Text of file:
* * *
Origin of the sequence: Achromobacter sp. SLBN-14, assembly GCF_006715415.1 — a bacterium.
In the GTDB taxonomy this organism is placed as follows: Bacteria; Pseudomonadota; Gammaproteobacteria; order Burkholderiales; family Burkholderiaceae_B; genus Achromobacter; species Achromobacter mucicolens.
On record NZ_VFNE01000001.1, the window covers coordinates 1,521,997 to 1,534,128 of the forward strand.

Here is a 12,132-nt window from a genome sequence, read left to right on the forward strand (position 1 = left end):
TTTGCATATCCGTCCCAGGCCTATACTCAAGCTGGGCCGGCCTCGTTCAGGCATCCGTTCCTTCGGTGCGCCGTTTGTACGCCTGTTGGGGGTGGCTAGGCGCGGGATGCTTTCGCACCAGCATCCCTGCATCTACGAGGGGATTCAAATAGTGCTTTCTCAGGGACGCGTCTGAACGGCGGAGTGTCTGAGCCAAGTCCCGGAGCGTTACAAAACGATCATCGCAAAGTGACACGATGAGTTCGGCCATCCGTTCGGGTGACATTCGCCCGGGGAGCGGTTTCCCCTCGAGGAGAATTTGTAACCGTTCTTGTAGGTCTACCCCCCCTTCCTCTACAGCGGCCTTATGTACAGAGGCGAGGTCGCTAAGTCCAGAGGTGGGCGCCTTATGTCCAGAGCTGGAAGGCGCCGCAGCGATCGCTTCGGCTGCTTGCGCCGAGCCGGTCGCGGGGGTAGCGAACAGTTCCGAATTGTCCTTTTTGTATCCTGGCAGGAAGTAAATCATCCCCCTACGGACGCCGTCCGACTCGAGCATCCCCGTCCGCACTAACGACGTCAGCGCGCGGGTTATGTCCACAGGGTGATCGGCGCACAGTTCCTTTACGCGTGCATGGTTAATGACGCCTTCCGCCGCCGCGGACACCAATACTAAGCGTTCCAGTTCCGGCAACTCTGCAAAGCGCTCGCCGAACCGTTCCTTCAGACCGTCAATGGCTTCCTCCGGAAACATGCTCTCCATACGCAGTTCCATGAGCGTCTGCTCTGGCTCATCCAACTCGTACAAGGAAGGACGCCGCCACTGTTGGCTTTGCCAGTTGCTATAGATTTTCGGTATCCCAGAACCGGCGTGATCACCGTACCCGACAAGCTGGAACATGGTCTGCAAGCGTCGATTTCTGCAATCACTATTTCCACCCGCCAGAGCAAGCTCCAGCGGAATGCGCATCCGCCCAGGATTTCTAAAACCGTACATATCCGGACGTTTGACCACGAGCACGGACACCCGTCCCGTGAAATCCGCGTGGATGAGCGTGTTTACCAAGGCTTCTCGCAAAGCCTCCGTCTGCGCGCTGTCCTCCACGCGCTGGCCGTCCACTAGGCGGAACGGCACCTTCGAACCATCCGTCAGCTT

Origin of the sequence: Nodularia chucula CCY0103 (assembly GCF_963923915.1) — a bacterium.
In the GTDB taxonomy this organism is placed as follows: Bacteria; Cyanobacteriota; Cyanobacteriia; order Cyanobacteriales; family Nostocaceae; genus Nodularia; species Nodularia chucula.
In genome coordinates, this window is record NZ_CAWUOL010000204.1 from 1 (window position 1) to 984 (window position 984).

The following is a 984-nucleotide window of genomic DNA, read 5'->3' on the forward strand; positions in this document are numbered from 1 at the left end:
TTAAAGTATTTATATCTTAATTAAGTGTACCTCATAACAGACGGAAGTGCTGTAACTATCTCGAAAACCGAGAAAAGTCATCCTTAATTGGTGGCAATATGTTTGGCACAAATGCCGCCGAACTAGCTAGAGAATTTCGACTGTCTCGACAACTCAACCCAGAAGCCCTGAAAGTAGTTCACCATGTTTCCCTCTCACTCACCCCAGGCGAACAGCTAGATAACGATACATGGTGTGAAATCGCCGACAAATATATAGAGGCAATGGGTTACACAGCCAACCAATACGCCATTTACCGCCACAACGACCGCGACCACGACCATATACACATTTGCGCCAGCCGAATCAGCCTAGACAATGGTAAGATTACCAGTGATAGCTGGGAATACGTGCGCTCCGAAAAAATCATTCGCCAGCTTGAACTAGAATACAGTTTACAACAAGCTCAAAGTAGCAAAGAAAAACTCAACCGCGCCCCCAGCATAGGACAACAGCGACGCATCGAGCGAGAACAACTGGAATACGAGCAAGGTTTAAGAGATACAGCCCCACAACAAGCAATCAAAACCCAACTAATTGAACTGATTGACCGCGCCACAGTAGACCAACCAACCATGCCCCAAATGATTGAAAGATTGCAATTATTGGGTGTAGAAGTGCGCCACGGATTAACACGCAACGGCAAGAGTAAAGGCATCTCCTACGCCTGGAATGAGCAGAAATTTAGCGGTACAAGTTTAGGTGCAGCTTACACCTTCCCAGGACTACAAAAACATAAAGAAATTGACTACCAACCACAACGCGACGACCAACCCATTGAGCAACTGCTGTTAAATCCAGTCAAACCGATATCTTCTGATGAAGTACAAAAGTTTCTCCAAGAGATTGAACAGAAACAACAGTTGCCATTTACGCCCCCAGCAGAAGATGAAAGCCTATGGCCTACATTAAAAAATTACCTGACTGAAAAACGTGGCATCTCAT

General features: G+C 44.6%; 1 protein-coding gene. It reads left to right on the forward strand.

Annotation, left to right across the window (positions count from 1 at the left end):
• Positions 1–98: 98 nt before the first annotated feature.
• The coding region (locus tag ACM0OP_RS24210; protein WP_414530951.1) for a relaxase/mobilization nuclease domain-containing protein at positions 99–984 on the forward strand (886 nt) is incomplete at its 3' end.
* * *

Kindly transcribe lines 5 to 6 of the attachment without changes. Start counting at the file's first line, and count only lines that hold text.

TTTGCATATCCGTCCCAGGCCTATACTCAAGCTGGGCCGGCCTCGTTCAGGCATCCGTTCCTTCGGTGCGCCGTTTGTACGCCTGTTGGGGGTGGCTAGGCGCGGGATGCTTTCGCACCAGCATCCCTGCATCTACGAGGGGATTCAAATAGTGCTTTCTCAGGGACGCGTCTGAACGGCGGAGTGTCTGAGCCAAGTCCCGGAGCGTTACAAAACGATCATCGCAAAGTGACACGATGAGTTCGGCCATCCGTTCGGGTGACATTCGCCCGGGGAGCGGTTTCCCCTCGAGGAGAATTTGTAACCGTTCTTGTAGGTCTACCCCCCCTTCCTCTACAGCGGCCTTATGTACAGAGGCGAGGTCGCTAAGTCCAGAGGTGGGCGCCTTATGTCCAGAGCTGGAAGGCGCCGCAGCGATCGCTTCGGCTGCTTGCGCCGAGCCGGTCGCGGGGGTAGCGAACAGTTCCGAATTGTCCTTTTTGTATCCTGGCAGGAAGTAAATCATCCCCCTACGGACGCCGTCCGACTCGAGCATCCCCGTCCGCACTAACGACGTCAGCGCGCGGGTTATGTCCACAGGGTGATCGGCGCACAGTTCCTTTACGCGTGCATGGTTAATGACGCCTTCCGCCGCCGCGGACACCAATACTAAGCGTTCCAGTTCCGGCAACTCTGCAAAGCGCTCGCCGAACCGTTCCTTCAGACCGTCAATGGCTTCCTCCGGAAACATGCTCTCCATACGCAGTTCCATGAGCGTCTGCTCTGGCTCATCCAACTCGTACAAGGAAGGACGCCGCCACTGTTGGCTTTGCCAGTTGCTATAGATTTTCGGTATCCCAGAACCGGCGTGATCACCGTACCCGACAAGCTGGAACATGGTCTGCAAGCGTCGATTTCTGCAATCACTATTTCCACCCGCCAGAGCAAGCTCCAGCGGAATGCGCATCCGCCCAGGATTTCTAAAACCGTACATATCCGGACGTTTGACCACGAGCACGGACACCCGTCCCGTGAAATCCGCGTGGATGAGCGTGTTTACCAAGGCTTCTCGCAAAGCCTCCGTCTGCGCGCTGTCCTCCACGCGCTGGCCGTCCACTAGGCGGAACGGCACCTTCGAACCATCCGTCAGCTT

Origin of the sequence: Nodularia chucula CCY0103 (assembly GCF_963923915.1) — a bacterium.